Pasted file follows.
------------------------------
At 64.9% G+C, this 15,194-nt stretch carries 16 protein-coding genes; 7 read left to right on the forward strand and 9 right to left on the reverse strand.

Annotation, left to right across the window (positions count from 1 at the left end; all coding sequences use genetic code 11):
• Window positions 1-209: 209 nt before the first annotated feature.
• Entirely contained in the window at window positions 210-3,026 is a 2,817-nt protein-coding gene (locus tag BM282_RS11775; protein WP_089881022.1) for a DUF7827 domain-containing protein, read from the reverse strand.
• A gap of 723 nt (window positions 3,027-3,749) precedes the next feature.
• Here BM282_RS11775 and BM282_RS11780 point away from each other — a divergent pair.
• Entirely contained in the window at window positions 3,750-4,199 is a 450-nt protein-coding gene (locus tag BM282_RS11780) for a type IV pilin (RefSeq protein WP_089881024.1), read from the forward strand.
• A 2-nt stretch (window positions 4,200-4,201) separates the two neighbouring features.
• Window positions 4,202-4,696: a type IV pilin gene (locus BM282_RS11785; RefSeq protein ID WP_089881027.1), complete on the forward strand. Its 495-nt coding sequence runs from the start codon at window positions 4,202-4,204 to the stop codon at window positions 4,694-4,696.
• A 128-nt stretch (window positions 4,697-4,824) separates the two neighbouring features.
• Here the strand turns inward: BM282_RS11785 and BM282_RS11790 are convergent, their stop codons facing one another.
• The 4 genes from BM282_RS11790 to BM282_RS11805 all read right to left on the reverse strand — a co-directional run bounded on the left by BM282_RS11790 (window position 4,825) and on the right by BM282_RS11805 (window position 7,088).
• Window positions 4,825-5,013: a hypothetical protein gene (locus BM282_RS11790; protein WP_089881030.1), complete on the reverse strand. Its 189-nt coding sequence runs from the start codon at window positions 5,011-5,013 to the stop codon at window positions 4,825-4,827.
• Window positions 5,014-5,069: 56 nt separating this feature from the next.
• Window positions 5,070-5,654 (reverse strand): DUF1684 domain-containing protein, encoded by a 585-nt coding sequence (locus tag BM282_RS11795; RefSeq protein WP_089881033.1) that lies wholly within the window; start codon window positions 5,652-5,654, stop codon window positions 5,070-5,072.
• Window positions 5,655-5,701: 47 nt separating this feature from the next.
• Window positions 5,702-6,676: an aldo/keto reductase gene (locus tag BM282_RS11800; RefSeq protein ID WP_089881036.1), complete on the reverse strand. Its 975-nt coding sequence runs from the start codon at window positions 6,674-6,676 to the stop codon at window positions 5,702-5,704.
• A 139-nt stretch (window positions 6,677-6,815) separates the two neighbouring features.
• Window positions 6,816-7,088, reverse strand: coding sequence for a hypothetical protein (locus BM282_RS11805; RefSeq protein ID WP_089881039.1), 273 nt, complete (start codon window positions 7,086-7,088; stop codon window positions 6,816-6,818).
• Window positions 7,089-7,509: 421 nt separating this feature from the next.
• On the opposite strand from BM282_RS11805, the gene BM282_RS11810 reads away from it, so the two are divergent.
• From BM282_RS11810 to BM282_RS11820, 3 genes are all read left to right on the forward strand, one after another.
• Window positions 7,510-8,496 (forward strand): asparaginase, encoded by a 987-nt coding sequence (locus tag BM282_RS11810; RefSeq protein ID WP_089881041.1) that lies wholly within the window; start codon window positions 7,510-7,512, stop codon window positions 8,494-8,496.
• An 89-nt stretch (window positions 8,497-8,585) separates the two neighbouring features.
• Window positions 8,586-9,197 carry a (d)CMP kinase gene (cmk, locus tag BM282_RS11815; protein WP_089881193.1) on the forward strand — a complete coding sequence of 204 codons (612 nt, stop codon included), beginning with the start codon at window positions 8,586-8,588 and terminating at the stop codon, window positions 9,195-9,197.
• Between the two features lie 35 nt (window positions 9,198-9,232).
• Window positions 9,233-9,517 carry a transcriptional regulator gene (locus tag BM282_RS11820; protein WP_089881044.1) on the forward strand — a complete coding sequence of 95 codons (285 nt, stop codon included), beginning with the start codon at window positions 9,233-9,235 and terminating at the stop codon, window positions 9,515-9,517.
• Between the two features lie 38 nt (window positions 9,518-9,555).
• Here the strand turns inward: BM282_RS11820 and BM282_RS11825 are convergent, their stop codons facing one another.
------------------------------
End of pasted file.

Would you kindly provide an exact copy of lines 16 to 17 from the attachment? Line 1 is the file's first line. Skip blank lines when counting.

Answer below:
• Window positions 5,655-5,701: 47 nt separating this feature from the next.
• Window positions 5,702-6,676: an aldo/keto reductase gene (locus tag BM282_RS11800; RefSeq protein ID WP_089881036.1), complete on the reverse strand. Its 975-nt coding sequence runs from the start codon at window positions 6,674-6,676 to the stop codon at window positions 5,702-5,704.